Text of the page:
In many ways, this question is not about the substance of report (although
I’ll agree, it can hardly be ignored) but to do with the man. Did he have
stature, gravitas, authority? Did he look like he knew what he was doing? Answer
that and we’ll know whether we can put our trust in him.
Well, the answer is, er, difficult.
OK, there was that whole thing about stealing the Tories clothes, which, in a
way, is politically unforgivable. But perhaps it would be more unforgivable to
ignore a popular idea for the sake of not looking like your opponents.
Which brings me to my point. The balance of criticism for Darling after his
first PBR is really about presentation not whether the policies/tax measures
were worth it.
Can we forgive him that? Yes and no (sorry for hedging). A senior tax adviser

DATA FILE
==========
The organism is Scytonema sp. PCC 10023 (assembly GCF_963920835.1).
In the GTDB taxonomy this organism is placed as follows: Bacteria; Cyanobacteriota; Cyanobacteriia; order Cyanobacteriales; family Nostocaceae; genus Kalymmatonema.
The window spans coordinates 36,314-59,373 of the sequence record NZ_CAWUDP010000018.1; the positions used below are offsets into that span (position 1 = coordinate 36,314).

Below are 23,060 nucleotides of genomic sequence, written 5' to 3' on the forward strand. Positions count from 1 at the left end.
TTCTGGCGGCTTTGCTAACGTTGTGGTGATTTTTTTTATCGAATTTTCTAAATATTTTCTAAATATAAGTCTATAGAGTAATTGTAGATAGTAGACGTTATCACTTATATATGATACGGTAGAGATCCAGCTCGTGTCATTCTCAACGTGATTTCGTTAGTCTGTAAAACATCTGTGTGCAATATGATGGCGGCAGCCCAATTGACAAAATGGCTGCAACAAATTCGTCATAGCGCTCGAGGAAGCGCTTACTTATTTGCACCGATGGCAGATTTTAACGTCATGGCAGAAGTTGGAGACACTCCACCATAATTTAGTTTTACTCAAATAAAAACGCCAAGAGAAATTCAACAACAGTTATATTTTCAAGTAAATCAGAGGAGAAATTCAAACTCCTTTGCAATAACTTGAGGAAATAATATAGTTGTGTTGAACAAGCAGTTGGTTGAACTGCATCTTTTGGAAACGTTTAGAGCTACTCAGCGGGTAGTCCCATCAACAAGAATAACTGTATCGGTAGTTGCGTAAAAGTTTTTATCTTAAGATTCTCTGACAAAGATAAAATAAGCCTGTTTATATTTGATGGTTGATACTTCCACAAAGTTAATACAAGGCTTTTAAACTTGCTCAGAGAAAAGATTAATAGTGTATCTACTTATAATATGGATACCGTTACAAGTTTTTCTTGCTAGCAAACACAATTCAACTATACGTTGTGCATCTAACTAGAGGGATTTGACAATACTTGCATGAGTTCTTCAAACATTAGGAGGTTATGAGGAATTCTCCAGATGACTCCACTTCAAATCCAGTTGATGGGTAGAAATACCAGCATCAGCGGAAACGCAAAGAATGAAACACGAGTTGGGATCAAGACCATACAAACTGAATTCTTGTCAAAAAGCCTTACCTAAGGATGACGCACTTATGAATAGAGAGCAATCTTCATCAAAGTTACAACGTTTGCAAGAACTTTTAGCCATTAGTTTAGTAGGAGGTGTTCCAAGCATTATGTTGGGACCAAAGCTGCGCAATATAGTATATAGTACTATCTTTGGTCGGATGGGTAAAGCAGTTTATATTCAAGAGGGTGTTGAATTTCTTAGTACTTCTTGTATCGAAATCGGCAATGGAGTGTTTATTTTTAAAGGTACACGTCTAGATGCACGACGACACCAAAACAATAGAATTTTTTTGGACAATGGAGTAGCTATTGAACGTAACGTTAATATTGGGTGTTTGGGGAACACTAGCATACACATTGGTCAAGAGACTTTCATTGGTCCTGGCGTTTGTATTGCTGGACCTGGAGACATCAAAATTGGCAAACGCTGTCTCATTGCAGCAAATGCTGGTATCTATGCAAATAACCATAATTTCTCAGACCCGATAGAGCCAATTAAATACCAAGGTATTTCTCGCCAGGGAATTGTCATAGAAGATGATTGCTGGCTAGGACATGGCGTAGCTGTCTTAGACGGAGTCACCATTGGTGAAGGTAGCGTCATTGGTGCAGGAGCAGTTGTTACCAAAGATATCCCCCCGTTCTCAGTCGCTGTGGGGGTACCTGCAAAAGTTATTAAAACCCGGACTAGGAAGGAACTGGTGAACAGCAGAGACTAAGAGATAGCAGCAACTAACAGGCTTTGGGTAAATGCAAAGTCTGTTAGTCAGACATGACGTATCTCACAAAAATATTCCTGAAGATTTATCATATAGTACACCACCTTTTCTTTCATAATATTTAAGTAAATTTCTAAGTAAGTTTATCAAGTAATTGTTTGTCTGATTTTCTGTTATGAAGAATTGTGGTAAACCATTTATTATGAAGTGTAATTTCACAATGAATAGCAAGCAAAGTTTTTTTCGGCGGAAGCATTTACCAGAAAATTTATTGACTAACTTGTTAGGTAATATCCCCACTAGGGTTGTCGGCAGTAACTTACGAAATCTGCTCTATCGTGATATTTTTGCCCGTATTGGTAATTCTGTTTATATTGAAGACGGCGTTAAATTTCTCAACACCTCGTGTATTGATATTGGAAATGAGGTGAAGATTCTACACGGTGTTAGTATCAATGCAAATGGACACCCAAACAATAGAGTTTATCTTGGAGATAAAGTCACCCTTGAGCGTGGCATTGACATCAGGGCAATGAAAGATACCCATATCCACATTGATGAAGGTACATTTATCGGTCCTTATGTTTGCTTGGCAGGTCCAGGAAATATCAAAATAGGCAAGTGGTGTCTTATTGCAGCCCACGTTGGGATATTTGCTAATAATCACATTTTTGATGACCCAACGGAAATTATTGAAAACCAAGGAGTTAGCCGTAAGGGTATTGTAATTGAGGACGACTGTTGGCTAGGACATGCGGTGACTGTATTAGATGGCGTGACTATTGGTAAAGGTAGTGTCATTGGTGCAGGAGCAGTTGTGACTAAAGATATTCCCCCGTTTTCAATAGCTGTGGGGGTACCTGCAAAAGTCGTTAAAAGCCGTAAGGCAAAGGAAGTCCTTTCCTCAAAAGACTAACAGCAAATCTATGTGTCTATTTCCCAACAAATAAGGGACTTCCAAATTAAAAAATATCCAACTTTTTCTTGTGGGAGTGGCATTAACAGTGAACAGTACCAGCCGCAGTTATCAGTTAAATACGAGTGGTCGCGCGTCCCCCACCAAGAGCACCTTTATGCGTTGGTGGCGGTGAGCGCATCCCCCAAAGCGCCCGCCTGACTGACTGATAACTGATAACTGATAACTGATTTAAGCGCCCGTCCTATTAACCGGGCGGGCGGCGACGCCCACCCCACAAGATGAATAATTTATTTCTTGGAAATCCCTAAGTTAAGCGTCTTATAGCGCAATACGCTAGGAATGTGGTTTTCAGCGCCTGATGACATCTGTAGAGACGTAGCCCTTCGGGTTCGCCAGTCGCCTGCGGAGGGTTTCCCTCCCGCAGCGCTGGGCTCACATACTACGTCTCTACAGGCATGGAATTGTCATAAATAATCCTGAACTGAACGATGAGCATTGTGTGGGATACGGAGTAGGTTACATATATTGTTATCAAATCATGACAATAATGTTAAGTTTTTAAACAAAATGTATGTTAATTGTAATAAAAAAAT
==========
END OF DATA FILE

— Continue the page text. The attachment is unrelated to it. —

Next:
has told Accountancy Age that inheritance tax, the big vote winner from the PBR,
was actually on the agenda for last March’s Budget it just got shelved, as it
slipped down a lengthy list of priorities.
That would therefore enable Darling, or his master, to reinstate it as
policy, once it looked like the Tories would steal the glory, without having to
lie about it being their idea.
But it still looks like a bungle and for a profession that likes attention to
detail, straight talking and relies on reputation, reputation, reputation, it’s
a bungle that’s difficult to forget for a while at least.
But Darling is playing to the general public, they will forget. They will
probably only remember the policy, not who had the idea first, which is why the
Tories are really annoyed.
Gavin Hinks is editor of Accountancy Age
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